The South Portland City Council will hold a Freedom of Access Act training session on Monday, in part to address concerns about one councilor’s emails.

Instruction will be provided by Sally Daggett, an attorney with Jensen Baird Gardner & Henry of Portland who is the city’s corporation counsel, and Brenda Kielty, a lawyer who is the state’s public access ombudsman.

The city occasionally hosts training sessions for newer councilors, who are required by law to attend, said City Manager James Gailey. Elected officials from several neighboring communities have been invited to participate in the 6:30 p.m. meeting.

Daggett and Kielty will address the general legal requirements regarding public meetings and records, including when public boards may hold closed-door meetings, how to respond to requests for public records, and what the consequences are for failing to comply with the act.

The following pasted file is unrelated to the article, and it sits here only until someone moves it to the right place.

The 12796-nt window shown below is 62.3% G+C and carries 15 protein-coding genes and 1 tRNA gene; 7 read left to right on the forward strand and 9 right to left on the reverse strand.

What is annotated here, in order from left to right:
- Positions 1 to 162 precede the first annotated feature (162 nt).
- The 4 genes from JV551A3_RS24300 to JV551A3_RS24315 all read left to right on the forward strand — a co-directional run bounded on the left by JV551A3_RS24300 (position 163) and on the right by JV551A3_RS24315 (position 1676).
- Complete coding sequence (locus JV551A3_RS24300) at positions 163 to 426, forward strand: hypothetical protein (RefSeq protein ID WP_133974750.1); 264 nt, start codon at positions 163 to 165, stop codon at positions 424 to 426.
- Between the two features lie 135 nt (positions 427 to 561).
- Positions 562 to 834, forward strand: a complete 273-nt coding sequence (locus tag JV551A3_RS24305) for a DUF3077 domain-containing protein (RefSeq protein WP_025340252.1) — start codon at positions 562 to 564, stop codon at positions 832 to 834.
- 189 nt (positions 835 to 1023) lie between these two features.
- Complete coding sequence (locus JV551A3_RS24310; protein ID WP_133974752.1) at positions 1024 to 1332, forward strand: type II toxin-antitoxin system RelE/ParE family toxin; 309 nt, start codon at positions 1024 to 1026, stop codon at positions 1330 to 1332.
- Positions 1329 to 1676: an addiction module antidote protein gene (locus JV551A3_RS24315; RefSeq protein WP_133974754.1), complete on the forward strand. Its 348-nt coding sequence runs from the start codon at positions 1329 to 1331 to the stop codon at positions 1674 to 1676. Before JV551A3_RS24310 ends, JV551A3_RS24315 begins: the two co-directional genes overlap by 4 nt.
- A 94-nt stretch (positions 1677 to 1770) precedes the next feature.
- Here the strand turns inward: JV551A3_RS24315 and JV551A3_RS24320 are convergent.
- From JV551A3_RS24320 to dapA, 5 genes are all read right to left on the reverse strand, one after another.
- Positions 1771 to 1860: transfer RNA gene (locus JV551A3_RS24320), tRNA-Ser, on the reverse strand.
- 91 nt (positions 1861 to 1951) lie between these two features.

The council’s conduct under the act has come under scrutiny recently after Councilor Brad Fox sent emails to the entire council and other city officials about a controversial proposal by NGL Supply Terminal Co. to build a liquefied petroleum gas depot at Rigby Yard. Some of the emails were critical of the proposal.

Councilor Claude Morgan has said the mass emails potentially violated the act’s prohibition against using emails as a substitute for public deliberations, though Morgan said he had no evidence that Fox’s emails prompted a back-and-forth discussion among a quorum of councilors. At least three councilors suggested or asked that Fox stop sending mass emails to the council for fear they constituted illegal “meetings.”

Fox has said that he didn’t intend to violate open-meeting requirements; he believed the mass emails were protected free speech and he simply intended to share information about the propane proposal.